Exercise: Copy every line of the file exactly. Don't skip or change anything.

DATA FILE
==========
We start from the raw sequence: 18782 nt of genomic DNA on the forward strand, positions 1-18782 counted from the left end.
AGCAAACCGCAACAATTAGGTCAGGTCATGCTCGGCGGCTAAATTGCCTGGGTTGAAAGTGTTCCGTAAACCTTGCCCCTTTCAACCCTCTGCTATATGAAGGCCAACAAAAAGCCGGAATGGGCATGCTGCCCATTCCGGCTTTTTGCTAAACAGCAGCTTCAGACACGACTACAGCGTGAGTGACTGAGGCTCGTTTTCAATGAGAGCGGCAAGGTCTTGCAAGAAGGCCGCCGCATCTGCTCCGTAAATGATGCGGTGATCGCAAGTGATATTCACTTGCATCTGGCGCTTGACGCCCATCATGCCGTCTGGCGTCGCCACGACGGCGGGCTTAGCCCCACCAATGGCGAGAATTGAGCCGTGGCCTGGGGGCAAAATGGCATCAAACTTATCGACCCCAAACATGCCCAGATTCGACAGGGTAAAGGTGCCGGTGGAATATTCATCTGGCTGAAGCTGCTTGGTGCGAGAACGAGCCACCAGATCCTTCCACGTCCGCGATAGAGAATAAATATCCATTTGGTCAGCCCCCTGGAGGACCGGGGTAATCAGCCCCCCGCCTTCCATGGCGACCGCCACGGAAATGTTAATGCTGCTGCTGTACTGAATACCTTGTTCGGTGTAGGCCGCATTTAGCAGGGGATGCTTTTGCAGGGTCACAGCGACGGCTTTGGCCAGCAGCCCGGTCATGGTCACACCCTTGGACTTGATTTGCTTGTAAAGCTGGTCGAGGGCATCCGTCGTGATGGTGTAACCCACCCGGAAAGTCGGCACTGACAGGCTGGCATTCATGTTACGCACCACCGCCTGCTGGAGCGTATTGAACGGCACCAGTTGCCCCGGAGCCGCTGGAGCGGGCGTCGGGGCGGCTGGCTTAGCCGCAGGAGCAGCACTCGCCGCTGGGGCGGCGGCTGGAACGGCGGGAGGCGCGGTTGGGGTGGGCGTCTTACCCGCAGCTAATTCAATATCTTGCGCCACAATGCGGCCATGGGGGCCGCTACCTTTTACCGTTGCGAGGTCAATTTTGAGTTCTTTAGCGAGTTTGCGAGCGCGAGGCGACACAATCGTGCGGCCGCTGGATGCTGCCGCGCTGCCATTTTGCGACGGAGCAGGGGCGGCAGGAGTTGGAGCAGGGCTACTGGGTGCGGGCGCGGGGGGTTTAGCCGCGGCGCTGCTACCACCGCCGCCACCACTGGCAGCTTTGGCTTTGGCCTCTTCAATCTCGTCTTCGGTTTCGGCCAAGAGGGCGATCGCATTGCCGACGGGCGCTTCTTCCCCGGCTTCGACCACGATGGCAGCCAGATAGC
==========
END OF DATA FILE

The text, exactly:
We start from the raw sequence: 18782 nt of genomic DNA on the forward strand, positions 1-18782 counted from the left end.
AGCAAACCGCAACAATTAGGTCAGGTCATGCTCGGCGGCTAAATTGCCTGGGTTGAAAGTGTTCCGTAAACCTTGCCCCTTTCAACCCTCTGCTATATGAAGGCCAACAAAAAGCCGGAATGGGCATGCTGCCCATTCCGGCTTTTTGCTAAACAGCAGCTTCAGACACGACTACAGCGTGAGTGACTGAGGCTCGTTTTCAATGAGAGCGGCAAGGTCTTGCAAGAAGGCCGCCGCATCTGCTCCGTAAATGATGCGGTGATCGCAAGTGATATTCACTTGCATCTGGCGCTTGACGCCCATCATGCCGTCTGGCGTCGCCACGACGGCGGGCTTAGCCCCACCAATGGCGAGAATTGAGCCGTGGCCTGGGGGCAAAATGGCATCAAACTTATCGACCCCAAACATGCCCAGATTCGACAGGGTAAAGGTGCCGGTGGAATATTCATCTGGCTGAAGCTGCTTGGTGCGAGAACGAGCCACCAGATCCTTCCACGTCCGCGATAGAGAATAAATATCCATTTGGTCAGCCCCCTGGAGGACCGGGGTAATCAGCCCCCCGCCTTCCATGGCGACCGCCACGGAAATGTTAATGCTGCTGCTGTACTGAATACCTTGTTCGGTGTAGGCCGCATTTAGCAGGGGATGCTTTTGCAGGGTCACAGCGACGGCTTTGGCCAGCAGCCCGGTCATGGTCACACCCTTGGACTTGATTTGCTTGTAAAGCTGGTCGAGGGCATCCGTCGTGATGGTGTAACCCACCCGGAAAGTCGGCACTGACAGGCTGGCATTCATGTTACGCACCACCGCCTGCTGGAGCGTATTGAACGGCACCAGTTGCCCCGGAGCCGCTGGAGCGGGCGTCGGGGCGGCTGGCTTAGCCGCAGGAGCAGCACTCGCCGCTGGGGCGGCGGCTGGAACGGCGGGAGGCGCGGTTGGGGTGGGCGTCTTACCCGCAGCTAATTCAATATCTTGCGCCACAATGCGGCCATGGGGGCCGCTACCTTTTACCGTTGCGAGGTCAATTTTGAGTTCTTTAGCGAGTTTGCGAGCGCGAGGCGACACAATCGTGCGGCCGCTGGATGCTGCCGCGCTGCCATTTTGCGACGGAGCAGGGGCGGCAGGAGTTGGAGCAGGGCTACTGGGTGCGGGCGCGGGGGGTTTAGCCGCGGCGCTGCTACCACCGCCGCCACCACTGGCAGCTTTGGCTTTGGCCTCTTCAATCTCGTCTTCGGTTTCGGCCAAGAGGGCGATCGCATTGCCGACGGGCGCTTCTTCCCCGGCTTCGACCACGATGGCAGCCAGATAGC